Lackawanna County Court Rules How The UM/UIM Carrier Will Be Identified And What Will Be Told To The Jury

In Moritz v. Horace Mann Property & Casualty Ins. Co., C.P. Lackawanna County, Number 13 CV 544 (11/10/2014), the Court, in a case of first impression, detailed how a UM/UIM carrier will be identified to a the Jury when the carrier is the only Defendant and what specifically would be told to the Jury regarding the UM/UIM claim.

In this case, Plaintiff, Cynthia Moritz, was involved in a motor vehicle accident which had settled with the third party tortfeasor. Upon settling the matter she then filed a UIM claim with her husband against Horace Mann Property & Casualty Insurance Company, who had issued a policy of insurance which provided UM/UIM coverage. Liability was not in dispute in this case and the issue was what information the Jury would be given regarding Plaintiffs’ UIM claim.

The Court, after consideration, held that the Jury in this case would be instructed to the following:

(1) Plaintiffs have brought this action against their own insurance company under coverage known as underinsured motorist coverage, which serves to provide compensation to a Plaintiff for damages that would have been recoverable if the under insured motorist had maintained an insurance policy which adequately covered the Plaintiff’s damages from an accident;

(2) To recover against the Defendant, the Plaintiffs must be prove that the other driver was negligent, that the negligence caused harm to Plaintiffs, and that the other driver did not have adequate liability insurance;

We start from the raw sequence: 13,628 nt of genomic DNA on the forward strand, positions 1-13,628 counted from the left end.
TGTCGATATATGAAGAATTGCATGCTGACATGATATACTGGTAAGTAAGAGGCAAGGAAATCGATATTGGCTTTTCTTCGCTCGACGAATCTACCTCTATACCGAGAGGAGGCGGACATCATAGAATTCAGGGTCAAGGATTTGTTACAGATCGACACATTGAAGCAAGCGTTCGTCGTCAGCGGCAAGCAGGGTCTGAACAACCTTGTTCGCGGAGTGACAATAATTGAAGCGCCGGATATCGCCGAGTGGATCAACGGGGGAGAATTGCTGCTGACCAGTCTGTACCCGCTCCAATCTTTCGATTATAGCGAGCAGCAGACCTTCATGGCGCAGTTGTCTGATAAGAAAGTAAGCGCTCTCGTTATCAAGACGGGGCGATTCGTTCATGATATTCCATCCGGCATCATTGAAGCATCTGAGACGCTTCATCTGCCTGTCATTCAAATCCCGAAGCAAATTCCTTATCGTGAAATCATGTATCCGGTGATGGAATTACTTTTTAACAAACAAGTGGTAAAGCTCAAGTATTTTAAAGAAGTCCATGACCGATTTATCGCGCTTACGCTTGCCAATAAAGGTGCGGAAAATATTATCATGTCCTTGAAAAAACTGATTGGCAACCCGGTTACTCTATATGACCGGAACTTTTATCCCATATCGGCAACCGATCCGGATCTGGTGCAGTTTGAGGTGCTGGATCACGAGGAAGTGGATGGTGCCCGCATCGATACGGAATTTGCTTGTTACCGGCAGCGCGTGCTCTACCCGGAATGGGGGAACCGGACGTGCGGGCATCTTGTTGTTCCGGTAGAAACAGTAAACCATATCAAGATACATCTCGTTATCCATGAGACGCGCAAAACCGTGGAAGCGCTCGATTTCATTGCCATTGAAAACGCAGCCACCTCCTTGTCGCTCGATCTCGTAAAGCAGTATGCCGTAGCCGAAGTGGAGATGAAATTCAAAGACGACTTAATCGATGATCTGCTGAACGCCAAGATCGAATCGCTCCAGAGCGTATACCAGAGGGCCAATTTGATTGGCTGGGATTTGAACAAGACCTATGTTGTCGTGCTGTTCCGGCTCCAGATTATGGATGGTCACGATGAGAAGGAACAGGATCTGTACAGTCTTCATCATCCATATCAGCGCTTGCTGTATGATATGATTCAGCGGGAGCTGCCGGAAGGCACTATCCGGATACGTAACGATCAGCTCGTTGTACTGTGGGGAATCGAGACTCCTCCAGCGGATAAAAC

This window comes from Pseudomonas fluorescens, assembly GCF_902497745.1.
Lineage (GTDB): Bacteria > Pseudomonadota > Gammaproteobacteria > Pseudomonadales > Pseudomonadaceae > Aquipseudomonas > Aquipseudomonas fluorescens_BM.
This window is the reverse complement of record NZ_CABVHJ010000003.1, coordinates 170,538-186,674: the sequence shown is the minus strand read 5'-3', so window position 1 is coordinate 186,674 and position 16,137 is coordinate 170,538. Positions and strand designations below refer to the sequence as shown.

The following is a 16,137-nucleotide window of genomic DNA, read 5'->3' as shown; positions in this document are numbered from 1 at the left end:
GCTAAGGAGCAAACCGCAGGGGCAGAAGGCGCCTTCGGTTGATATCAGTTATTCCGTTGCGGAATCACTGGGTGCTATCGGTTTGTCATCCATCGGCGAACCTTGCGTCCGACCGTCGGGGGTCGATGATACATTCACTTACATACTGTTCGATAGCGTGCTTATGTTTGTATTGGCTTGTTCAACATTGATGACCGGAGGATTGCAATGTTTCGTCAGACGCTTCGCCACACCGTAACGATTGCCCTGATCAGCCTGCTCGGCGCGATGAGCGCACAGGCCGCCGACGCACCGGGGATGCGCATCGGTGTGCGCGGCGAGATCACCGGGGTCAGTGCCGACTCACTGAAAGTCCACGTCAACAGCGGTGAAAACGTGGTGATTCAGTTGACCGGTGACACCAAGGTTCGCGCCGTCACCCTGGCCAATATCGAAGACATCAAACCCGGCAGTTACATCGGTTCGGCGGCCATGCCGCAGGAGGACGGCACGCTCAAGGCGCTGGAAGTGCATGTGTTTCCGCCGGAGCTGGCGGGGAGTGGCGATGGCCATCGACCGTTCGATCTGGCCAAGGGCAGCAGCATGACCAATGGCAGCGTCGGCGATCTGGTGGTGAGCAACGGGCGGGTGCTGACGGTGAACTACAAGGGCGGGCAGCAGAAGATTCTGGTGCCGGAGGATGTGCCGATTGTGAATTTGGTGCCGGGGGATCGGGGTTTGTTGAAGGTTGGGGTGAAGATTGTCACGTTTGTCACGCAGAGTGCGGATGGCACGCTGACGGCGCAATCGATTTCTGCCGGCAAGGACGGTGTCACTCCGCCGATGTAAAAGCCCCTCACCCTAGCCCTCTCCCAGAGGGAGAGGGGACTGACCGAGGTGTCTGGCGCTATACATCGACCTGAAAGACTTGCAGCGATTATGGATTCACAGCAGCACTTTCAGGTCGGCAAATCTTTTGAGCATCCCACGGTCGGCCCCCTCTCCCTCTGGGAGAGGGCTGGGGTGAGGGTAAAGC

(3) The Defendant has stipulated that the Plaintiffs’ insurance policy provides under insured motorist coverage and that the policy was in effect at the time of the accident, such that the Jurors need not concern themselves with the specifics of the policy;

(4) The Defendant has also agreed that the other driver was negligent and caused the accident, such that the Jury need only determine whether the Plaintiffs suffered harm as a result of the accident and, if so, what amount of money damages will fairly and adequately compensate the Plaintiffs;

(5) The fact that the Plaintiffs are suing the Defendant for under insured motorist benefits suggests that the other driver had some insurance which was recovered by Plaintiffs;

(6) The Plaintiffs will not receive compensation twice for the same damages since any Jury award of damages in this case will be reduced by any amount that the Plaintiffs have already received from the other driver and her insurer; and

(7) The Jury should determine an amount of money damages that will fairly and adequately compensate the Plaintiffs for all the physical and financial injuries they have sustained as a result of the accident, without consideration of any amount that the Plaintiffs may have received from the other driver or her insurer, since any such amount will be deducted by the Court from the total sum that the Jury may award.

In addition, the Court ruled on Cross Motions in Limine wherein Plaintiffs intended to introduce testimony of first party benefits being paid to Plaintiff as a result of the accident which included benefits for an injury that was being causally related in the UIM claim. The Court agreed with Horace Mann’s position and reliance on Pantelis v. Erie Insurance Exchange, 890 A.2d 1063 (Pa. Super. 2006) and granted Horace Mann’s Motion in Limine precluding any testimony regarding any evidence that Defendant paid first party benefits to the Plaintiffs.

Please contact David R. Friedman with any questions

David R. Friedman

Office: King of Prussia, Philadelphia
Phone: (610) 977-4106
Email: dfriedman@forryullman.com
Practice Areas: Commercial Litigation, Coverage, Fraud/SIU, General Liability, Premises Liability, Products Liability, Third Party, UM/UIM